Pixel Scroll 12/26/18 And The Fur Suit Of Happiness

(1) NEW BUJOLD NOVELLA ON THE WAY. Bujold announced it on Goodreads — a “new Lakerwalker novella impending”.

…I am pleased to report that I have finished the first draft of a new novella in the world of The Sharing Knife. Functionally a novella, anyway; its length, at the moment, is a tad over 49,000 words, so it’s technically a short novel. This falls in an odd limbo in categorization — the official cap for a novella is 40k or 45k words, but the minimum contractual length for a commercially published novel is usually 100k. (It was 80k back when I started, but word-count inflation has occurred since then.) Since it’s headed for original e-publication, I don’t have to care, so the main concern is to label it so readers won’t charge in expecting something twice as long.

The working title was “Barr & Lily”, which is also its subject matter, being a sort of slice-of-Lakewalker-life character study. However, that won’t do for the final, since it sounds a bit too much like the name of a tea company. The current front-runner is “Knife Children”, but I’m not sure yet if that is going to stick.

It takes place about a dozen years after the events of the tetralogy, but should be perfectly readable as a stand-alone. (Old readers will gratify me if they can refrain from fending off potential new readers by telling them they have to read four other books first.)…

(2) 9W HIATUS. On December 22, London’s Nine Worlds convention governance committee made a response to some recent critical tweets, and acknowledged there will be no 9W in 2019. Thread starts here.

(3) WHATEVER’S NUMBERS. While John Scalzi’s annual statistical roundup shows it’s getting very hard to measure anyone’s social media reach, I still read these breakdowns in rapt fascination: “Top Whatever Posts and Social Media Stats, 2018”.

 Every year I post stats on traffic for Whatever, and every year it gets harder to see how it accurately reflects my actual readership, because of the way people read things I post here. Bluntly, relatively few people visit the site directly at this point in time — As of this moment, for 2018, Whatever has had 2.82 million direct visits in 2018, down from last year’s 4.1 million, and substantially down from the 2012 high of 8.16 million. At the same time, Whatever has 30k+ followers through WordPress and email, another 10k+ on Feedly and other RSS aggregators, a few thousand though social media feeds, and there an unknown number of people reading the site’s content on mobile, through AMP versions of the site. None of those impressions/reads get tracked through the WordPress stats suite.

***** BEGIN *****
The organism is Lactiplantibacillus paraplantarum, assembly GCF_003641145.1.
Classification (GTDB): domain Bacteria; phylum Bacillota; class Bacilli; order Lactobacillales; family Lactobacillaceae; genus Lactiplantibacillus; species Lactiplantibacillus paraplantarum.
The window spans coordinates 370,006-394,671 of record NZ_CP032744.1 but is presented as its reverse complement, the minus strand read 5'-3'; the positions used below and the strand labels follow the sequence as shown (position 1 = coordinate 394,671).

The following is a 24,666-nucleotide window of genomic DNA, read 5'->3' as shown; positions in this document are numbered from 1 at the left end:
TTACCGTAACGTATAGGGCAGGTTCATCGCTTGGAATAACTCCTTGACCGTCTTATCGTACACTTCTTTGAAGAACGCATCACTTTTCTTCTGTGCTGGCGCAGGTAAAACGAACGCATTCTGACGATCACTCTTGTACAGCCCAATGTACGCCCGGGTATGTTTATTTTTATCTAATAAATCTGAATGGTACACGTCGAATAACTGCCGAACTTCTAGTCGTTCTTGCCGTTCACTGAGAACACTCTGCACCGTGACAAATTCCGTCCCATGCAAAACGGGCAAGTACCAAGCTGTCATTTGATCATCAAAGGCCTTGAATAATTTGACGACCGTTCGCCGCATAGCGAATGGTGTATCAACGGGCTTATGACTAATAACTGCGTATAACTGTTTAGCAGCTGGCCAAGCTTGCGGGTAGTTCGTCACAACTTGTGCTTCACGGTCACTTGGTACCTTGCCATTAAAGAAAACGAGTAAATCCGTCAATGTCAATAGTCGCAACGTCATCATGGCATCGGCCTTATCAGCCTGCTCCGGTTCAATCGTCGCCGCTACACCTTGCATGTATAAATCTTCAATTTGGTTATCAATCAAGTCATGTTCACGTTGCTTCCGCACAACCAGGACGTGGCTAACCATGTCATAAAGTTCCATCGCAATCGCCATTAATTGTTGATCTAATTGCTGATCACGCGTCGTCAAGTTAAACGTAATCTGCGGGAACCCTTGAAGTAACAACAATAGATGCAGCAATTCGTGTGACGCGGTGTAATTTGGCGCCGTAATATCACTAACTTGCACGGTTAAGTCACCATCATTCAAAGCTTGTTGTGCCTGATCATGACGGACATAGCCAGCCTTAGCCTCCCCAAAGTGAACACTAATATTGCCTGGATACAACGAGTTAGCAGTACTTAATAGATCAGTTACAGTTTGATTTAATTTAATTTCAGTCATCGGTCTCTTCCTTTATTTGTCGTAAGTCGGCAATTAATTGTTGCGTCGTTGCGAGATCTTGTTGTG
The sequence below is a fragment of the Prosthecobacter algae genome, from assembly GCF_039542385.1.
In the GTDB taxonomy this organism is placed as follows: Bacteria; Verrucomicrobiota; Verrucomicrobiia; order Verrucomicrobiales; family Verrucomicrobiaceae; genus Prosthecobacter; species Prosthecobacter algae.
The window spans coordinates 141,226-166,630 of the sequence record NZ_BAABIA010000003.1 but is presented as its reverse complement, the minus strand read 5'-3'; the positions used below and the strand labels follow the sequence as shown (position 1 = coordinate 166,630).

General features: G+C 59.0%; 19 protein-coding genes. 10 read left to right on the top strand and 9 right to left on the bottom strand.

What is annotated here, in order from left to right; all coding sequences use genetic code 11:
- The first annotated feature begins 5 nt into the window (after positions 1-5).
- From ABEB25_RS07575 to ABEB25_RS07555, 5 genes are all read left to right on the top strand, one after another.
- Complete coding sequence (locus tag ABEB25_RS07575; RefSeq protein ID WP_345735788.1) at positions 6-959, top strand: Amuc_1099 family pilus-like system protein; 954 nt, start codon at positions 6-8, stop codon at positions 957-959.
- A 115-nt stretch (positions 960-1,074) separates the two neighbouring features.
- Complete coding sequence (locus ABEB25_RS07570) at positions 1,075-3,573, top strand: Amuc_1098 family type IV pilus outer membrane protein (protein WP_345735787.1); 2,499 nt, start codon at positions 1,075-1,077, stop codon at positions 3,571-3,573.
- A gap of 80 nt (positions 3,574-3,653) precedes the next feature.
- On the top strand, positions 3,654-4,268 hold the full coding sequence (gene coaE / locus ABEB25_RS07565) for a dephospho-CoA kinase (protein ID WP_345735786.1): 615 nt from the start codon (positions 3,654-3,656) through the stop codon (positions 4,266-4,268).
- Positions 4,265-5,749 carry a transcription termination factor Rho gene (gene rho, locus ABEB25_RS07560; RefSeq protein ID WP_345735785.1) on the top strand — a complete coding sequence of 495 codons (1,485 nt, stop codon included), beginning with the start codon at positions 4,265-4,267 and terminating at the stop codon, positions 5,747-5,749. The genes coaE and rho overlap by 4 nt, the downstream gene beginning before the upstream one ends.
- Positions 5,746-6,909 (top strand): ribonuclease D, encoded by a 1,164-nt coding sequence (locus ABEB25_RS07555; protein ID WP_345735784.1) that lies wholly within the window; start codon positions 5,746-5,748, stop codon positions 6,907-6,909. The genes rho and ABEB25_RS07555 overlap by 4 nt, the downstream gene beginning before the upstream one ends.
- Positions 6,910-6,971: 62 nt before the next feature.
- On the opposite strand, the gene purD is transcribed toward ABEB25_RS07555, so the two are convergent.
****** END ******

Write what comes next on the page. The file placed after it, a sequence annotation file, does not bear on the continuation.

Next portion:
(4) SANS SERIF FACTOR THREE, MR. SULU. Hyperallergenic contends that “Many Stories Are Told Through the Typography in Science Fiction Films”.

In film, there is a shorthand for the future, the typeface Eurostile Bold Extended. It appears on the interface screens of the time-traveling Delorean in Back to the Future (1985), and in the logo of Lunar Industries at the lonely lunar station in Moon (2009). It adorns the exterior of the USS Enterprise starship in the Star Trek franchise, and the Federal Colonies intergalactic megacorporation branding in Total Recall (1990). It gives both the Battlestar Galactica series title and the credits of District 9 (2009) an ultramodern tone.

As blogger and designer Dave Addey explains in his new book Typeset in the Future, out now from Abrams, he first noticed the ubiquity of the typeface in 2013. 

(5) THE YEAR IN SCIENCE. BBC picked its “Ten big science stories of 2018”. Second on the list —  

The earliest animals

The one-million-plus animal species alive today are staggeringly diverse, from the giant oceanic blue whale to the wriggly earthworms beneath our feet. But their early evolution from single-celled ancestors remains shrouded in mystery.

In the hunt for the earliest animal life, much attention has been focused on a group of enigmatic life forms – known as the “Ediacaran biota” – from more than 500 million years ago. These were some of the first complex organisms to appear on Earth.

But their position on the tree of life is difficult decipher. These curious creatures have been variously categorised as lichens, fungi, and even as a halfway house between plants and animals.

In September, scientists were able to extract molecules of cholesterol from a fossilised Ediacaran life form called Dickinsonia, which resembled a flat jellyfish. Cholesterol is one of the molecular hallmarks of animal life, clearly demonstrating that the Ediacaran biota were animals.

(6) THE SIGN OF THE ZERO. A.V. Club is impressed, in a negative sort of way: Holmes & Watson crack the case of the 0 percent Rotten Tomatoes score”.